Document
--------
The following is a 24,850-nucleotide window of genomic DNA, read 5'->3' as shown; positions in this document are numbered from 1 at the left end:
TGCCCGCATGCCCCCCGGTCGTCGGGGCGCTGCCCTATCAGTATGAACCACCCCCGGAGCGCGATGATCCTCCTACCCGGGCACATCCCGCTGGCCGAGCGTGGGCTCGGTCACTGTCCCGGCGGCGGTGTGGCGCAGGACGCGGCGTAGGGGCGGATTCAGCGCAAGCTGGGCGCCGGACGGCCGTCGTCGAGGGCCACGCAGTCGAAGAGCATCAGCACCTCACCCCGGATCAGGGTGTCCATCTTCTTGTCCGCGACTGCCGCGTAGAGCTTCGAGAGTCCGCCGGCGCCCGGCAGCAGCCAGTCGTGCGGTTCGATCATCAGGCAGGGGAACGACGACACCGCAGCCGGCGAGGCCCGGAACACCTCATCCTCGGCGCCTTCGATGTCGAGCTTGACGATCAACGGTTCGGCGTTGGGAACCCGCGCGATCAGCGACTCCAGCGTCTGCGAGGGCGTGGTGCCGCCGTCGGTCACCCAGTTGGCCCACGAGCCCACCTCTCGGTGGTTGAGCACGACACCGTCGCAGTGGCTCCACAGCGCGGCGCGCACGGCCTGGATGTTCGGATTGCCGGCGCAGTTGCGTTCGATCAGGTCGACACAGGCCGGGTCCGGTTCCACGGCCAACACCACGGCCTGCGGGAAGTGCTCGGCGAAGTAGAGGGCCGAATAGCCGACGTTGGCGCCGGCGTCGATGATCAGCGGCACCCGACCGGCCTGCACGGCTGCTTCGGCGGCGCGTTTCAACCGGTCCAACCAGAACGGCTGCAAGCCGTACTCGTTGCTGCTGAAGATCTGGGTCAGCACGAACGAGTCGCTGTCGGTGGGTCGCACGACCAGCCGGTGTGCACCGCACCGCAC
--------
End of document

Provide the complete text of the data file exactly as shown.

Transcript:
The following is a 24,850-nucleotide window of genomic DNA, read 5'->3' as shown; positions in this document are numbered from 1 at the left end:
TGCCCGCATGCCCCCCGGTCGTCGGGGCGCTGCCCTATCAGTATGAACCACCCCCGGAGCGCGATGATCCTCCTACCCGGGCACATCCCGCTGGCCGAGCGTGGGCTCGGTCACTGTCCCGGCGGCGGTGTGGCGCAGGACGCGGCGTAGGGGCGGATTCAGCGCAAGCTGGGCGCCGGACGGCCGTCGTCGAGGGCCACGCAGTCGAAGAGCATCAGCACCTCACCCCGGATCAGGGTGTCCATCTTCTTGTCCGCGACTGCCGCGTAGAGCTTCGAGAGTCCGCCGGCGCCCGGCAGCAGCCAGTCGTGCGGTTCGATCATCAGGCAGGGGAACGACGACACCGCAGCCGGCGAGGCCCGGAACACCTCATCCTCGGCGCCTTCGATGTCGAGCTTGACGATCAACGGTTCGGCGTTGGGAACCCGCGCGATCAGCGACTCCAGCGTCTGCGAGGGCGTGGTGCCGCCGTCGGTCACCCAGTTGGCCCACGAGCCCACCTCTCGGTGGTTGAGCACGACACCGTCGCAGTGGCTCCACAGCGCGGCGCGCACGGCCTGGATGTTCGGATTGCCGGCGCAGTTGCGTTCGATCAGGTCGACACAGGCCGGGTCCGGTTCCACGGCCAACACCACGGCCTGCGGGAAGTGCTCGGCGAAGTAGAGGGCCGAATAGCCGACGTTGGCGCCGGCGTCGATGATCAGCGGCACCCGACCGGCCTGCACGGCTGCTTCGGCGGCGCGTTTCAACCGGTCCAACCAGAACGGCTGCAAGCCGTACTCGTTGCTGCTGAAGATCTGGGTCAGCACGAACGAGTCGCTGTCGGTGGGTCGCACGACCAGCCGGTGTGCACCGCACCGCAC